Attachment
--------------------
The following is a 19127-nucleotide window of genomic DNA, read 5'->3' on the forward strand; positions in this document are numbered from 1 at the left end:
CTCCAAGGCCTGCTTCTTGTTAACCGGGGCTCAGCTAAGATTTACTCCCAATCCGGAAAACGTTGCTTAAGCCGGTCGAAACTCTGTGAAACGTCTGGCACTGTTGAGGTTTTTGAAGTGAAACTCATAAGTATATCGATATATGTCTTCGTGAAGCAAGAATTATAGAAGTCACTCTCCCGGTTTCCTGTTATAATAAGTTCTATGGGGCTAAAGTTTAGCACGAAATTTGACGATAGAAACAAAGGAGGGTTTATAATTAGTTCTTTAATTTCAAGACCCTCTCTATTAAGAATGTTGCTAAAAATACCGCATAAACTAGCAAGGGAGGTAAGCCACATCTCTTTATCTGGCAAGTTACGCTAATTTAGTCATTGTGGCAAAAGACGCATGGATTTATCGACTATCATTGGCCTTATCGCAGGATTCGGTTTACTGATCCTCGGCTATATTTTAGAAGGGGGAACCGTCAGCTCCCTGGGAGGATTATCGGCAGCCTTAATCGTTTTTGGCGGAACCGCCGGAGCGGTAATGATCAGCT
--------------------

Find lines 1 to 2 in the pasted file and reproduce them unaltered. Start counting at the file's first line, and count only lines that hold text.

The following is a 19127-nucleotide window of genomic DNA, read 5'->3' on the forward strand; positions in this document are numbered from 1 at the left end:
CTCCAAGGCCTGCTTCTTGTTAACCGGGGCTCAGCTAAGATTTACTCCCAATCCGGAAAACGTTGCTTAAGCCGGTCGAAACTCTGTGAAACGTCTGGCACTGTTGAGGTTTTTGAAGTGAAACTCATAAGTATATCGATATATGTCTTCGTGAAGCAAGAATTATAGAAGTCACTCTCCCGGTTTCCTGTTATAATAAGTTCTATGGGGCTAAAGTTTAGCACGAAATTTGACGATAGAAACAAAGGAGGGTTTATAATTAGTTCTTTAATTTCAAGACCCTCTCTATTAAGAATGTTGCTAAAAATACCGCATAAACTAGCAAGGGAGGTAAGCCACATCTCTTTATCTGGCAAGTTACGCTAATTTAGTCATTGTGGCAAAAGACGCATGGATTTATCGACTATCATTGGCCTTATCGCAGGATTCGGTTTACTGATCCTCGGCTATATTTTAGAAGGGGGAACCGTCAGCTCCCTGGGAGGATTATCGGCAGCCTTAATCGTTTTTGGCGGAACCGCCGGAGCGGTAATGATCAGCT